A Special Tea for Mahmoud
    Reem Rashash-Shaaban
Um Mahmoud, our neighbor, shoved me impatiently, “Go get your grandmother. I must have a reader tonight.” Having just awakened, I was slow to move, so she followed the shove with a smack on my behind. I wanted to shout in pain, but a young boy does not cry.

My grandmother heard the commotion and came out of her room, barefooted, adjusting her veil and abaya. She offered the frantic Um Mahmoud a seat. Up until that cold winter night I had never heard of readers. To me, my grandmother was the best sticker maker in all the Bekaa valley. Her stickers were round as full moons, stick-to-the-pan with sugar and a delight to eat. To me, my grandmother was the cushion that supported my back, the bosom I cried in when memories of my dead parents became too much to bear. But what on earth was a reader? It had to be something important for Um Mahmoud to be so insistent.

“Khaldoun,’ my grandmother said,” go to the kitchen now.”

I wanted to protest, but the look in my grandmother’s eyes stopped me. I ran into the kitchen and scrambled up the ladder to the mouneh room where winter food was stored. From there I peered out of the small window into the sitting room. I saw Um Mahmoud wringing her hands and crying. My grandmother patted her head and went into the kitchen. She filled a bowl with drinking water and walked back into the sitting room. I wondered how a simple bowl of water could help Um Mahmoud. And why did she need help anyway? It was only this afternoon that her son had gotten married. As I stood on the balcony, I saw the groom’s family on their way to get the bride. Mahmoud rode on the shoulders of his friends while the female members of his family ululated, their shrill noises mingling with the beat of the small dirbake drums the young men were playing. Women on balconies showered the procession with brightly colored toffees, shouting their congratulations while the children scrambled between the dancers’ feet to scoop up the dark candy.

As I imagined chewing a toffee, I heard Um Mahmoud say to grandmother, “They have given him the eye. He is the handsomest groom in all of Marj. That’s what they said, but he did not say Smallah fast enough, so their eyes hit him. May the ground open up and swallow me. He has not been able to enter his bride," she said, shaking her head, unable to look my grandmother in the eye. "The shame.”

Talk of an evil eye made me shake. I had often seen the results of it. Pearl necklaces exploding, glass plates breaking, people doubling in pain. This is what happened to those who did not utter the words of God to ward off the eye.

My grandmother placed the bowl of water on a small table, set her glasses down on her nose and began curling and puffing her lips. Evoking the powers of God, she recited holy verses from the Koran, her whispers echoing in the silence. Her small hands waved like fans over the water, her fingers making circles in the air. And I saw the water part, its aching mouth swallowing her words. I still remember how it fumed and hissed like an angry cat. My grandmother, the ‘reader’, began to weep, her eyes turning a bright red. She stood up moaning, crying as she batted her hands at some invisible demon, swaying to the rhythm of her words. Her printed skirt was a field of white daisies dancing in the wind. I looked into her eyes, but they were unseeing.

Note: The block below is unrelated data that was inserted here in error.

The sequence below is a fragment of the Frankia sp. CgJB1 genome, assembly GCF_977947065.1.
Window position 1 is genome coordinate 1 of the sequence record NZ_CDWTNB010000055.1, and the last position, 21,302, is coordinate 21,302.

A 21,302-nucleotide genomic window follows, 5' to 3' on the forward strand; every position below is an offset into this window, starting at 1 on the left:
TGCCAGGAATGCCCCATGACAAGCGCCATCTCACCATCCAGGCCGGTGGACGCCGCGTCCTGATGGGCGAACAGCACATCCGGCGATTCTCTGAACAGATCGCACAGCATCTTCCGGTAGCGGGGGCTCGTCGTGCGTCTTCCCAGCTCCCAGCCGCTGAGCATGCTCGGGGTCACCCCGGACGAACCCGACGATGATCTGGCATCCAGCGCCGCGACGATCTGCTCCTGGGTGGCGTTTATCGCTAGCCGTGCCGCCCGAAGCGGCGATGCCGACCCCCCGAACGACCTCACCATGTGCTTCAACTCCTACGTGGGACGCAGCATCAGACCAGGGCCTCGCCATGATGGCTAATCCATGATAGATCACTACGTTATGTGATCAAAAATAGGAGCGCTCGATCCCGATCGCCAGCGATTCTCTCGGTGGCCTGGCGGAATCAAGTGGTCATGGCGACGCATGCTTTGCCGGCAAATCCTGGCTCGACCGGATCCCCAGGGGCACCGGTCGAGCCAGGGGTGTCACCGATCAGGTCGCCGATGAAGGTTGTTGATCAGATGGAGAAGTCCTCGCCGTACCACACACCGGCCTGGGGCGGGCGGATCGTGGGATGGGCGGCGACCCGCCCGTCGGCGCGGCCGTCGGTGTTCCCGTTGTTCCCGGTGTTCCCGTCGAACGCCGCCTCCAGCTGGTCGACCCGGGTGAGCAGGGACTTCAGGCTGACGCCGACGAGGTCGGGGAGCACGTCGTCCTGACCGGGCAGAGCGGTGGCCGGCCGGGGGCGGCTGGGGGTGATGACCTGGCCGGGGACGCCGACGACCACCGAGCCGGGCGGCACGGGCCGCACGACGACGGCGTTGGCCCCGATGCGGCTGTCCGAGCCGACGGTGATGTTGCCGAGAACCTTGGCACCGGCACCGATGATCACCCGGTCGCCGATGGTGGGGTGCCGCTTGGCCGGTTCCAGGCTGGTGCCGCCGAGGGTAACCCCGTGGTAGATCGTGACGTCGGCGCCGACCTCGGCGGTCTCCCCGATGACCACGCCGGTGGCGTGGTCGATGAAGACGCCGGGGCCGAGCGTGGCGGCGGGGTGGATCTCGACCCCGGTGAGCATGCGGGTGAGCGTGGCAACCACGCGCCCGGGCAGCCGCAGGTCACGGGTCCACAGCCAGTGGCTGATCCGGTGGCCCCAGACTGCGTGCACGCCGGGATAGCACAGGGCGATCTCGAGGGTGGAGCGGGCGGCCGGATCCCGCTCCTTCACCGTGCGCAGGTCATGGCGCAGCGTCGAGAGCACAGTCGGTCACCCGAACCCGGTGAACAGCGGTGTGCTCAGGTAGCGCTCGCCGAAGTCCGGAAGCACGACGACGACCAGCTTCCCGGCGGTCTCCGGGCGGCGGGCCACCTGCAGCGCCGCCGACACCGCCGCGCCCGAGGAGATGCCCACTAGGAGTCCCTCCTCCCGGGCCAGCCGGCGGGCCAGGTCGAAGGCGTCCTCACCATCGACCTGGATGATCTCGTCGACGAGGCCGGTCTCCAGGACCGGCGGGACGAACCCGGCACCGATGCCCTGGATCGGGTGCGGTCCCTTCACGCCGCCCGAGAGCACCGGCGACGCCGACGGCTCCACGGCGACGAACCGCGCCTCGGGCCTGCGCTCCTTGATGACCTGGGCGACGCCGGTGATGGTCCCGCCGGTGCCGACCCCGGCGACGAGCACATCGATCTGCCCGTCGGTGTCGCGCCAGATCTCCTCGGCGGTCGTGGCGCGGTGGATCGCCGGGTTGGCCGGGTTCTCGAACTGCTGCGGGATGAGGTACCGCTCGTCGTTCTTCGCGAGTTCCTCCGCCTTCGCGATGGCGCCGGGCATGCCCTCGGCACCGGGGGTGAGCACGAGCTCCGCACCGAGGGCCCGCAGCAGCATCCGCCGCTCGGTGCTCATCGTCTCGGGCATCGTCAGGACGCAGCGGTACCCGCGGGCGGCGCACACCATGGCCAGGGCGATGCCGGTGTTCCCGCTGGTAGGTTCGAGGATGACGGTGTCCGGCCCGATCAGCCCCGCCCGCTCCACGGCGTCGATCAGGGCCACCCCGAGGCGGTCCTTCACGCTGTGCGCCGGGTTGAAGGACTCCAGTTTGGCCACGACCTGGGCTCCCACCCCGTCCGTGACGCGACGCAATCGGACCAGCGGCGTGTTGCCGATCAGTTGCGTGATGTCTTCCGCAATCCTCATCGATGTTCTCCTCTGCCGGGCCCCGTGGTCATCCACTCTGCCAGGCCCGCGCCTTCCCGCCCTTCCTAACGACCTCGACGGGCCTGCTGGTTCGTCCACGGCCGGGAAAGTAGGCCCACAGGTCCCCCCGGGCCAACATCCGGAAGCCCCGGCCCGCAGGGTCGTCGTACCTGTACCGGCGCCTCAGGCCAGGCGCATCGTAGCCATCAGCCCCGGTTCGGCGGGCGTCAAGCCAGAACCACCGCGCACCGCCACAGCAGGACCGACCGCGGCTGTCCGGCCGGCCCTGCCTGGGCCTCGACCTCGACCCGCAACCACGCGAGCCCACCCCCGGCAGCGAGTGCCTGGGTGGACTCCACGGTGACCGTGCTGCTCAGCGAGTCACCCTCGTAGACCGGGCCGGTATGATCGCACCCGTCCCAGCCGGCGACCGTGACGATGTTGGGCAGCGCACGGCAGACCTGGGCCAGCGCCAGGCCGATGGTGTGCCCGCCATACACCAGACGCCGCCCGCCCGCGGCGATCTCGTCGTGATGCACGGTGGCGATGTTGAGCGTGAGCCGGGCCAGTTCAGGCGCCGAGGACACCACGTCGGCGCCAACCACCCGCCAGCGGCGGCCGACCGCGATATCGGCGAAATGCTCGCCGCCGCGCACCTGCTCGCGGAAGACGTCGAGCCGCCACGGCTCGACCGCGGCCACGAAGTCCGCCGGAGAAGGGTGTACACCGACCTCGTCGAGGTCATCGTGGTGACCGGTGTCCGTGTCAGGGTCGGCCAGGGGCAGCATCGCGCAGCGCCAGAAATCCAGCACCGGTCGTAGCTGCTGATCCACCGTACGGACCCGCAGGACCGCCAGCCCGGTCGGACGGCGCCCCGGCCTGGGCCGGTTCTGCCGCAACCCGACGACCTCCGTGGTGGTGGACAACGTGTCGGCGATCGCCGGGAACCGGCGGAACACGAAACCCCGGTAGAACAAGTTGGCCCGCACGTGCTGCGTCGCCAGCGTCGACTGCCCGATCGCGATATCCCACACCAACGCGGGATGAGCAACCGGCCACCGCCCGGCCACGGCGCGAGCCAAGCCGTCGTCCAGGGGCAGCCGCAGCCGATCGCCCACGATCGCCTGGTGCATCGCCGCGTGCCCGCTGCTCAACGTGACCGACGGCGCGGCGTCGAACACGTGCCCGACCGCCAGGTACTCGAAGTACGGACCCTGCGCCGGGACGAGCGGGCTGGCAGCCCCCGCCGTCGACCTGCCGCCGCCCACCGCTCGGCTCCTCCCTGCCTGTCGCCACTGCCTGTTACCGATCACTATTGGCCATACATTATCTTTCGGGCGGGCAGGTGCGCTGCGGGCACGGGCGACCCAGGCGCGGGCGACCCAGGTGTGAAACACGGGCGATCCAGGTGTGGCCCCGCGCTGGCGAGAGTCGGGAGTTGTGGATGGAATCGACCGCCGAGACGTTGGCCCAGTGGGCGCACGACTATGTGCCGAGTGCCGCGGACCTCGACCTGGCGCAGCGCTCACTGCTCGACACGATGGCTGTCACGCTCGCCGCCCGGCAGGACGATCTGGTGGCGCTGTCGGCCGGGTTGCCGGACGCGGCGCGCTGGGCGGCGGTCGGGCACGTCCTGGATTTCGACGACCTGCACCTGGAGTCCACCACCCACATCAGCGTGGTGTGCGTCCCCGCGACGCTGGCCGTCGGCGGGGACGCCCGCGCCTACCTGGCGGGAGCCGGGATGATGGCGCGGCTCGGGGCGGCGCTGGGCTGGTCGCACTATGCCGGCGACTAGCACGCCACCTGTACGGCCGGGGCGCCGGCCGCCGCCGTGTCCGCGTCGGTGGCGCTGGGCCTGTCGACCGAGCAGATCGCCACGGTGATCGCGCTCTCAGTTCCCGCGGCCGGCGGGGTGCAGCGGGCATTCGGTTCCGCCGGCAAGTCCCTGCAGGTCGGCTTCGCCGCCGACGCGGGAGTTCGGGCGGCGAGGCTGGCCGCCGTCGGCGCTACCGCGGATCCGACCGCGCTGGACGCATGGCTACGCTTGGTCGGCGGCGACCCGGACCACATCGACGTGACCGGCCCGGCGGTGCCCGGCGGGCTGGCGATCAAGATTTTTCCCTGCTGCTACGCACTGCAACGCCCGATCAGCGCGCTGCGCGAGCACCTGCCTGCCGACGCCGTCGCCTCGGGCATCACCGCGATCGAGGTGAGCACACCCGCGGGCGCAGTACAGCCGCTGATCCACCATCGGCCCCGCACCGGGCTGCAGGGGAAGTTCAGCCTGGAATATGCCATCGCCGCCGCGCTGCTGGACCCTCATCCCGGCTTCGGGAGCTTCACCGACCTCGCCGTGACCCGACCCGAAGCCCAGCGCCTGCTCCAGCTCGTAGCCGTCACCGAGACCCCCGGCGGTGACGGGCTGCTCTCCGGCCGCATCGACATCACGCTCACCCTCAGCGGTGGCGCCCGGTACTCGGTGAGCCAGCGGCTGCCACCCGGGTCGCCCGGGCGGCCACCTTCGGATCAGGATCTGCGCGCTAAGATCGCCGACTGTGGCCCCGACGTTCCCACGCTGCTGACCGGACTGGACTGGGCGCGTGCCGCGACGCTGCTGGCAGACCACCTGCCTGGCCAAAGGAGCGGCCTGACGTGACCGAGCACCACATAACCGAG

This was not my grandmother. Now I understood what a reader was and I was terrified.

I wanted to run away from this house. I would rather live in a haystack by the graveyard where the spirits of the dead were not as close. But the reader recited the words of God. What was happening here? I wanted to cry, but boys don’t cry. I recited a few verses of my own, my eyes shut tight while I listened to my voice. “ I beckon the power of God to save me from the devil; in the name of God the merciful, the compassionate.” I repeated the words over and over.

Finally, the noises stopped. I opened my eyes and saw the reader. She wiped her face with a towel and poured the water into a bottle. She then handed it to Um Mahmoud.

“Let your son perform his abulitions and pray to God twice. Then let him drink the water and all will be well.” Um Mahmoud bent down and kissed the reader’s hand and left, closing the door slowly.

I crouched, knees quaking and wondered how I would face my grandmother again.

“Khaldoun, where are you dear boy?”

I snaked down the carved wooden ladder mumbling an “I’m coming.”

My foot touched the kitchen floor and I looked up expecting to see the reader with her eyes glowing like the red coals on the tip of a well-lit nargileh and was relieved to see that the reader had disappeared and my grandmother was back.

“What’s wrong Khaldoun?”

“Oh nothing; I just want to go back to sleep.”

“Fine; I will wake you up when it is time for school.”

"Thank you grandmother.”

The next day, while my grandmother was out baking the morning bread, I filled a bowl of water with water and set it on the nightstand. In a whispered voice, I recited the words I had heard my grandmother use the night before. I knew nothing would happen so I just danced to the rhythm of the words. Suddenly, the water started hissing and I nearly screamed when I saw my reflection in the nearby mirror.

Reem Rashash-Shaaban was born in Beirut, Lebanon, where she lives with her husband and four children. She has an MA in Applied Linguistics and teaches at the American University of Beirut.

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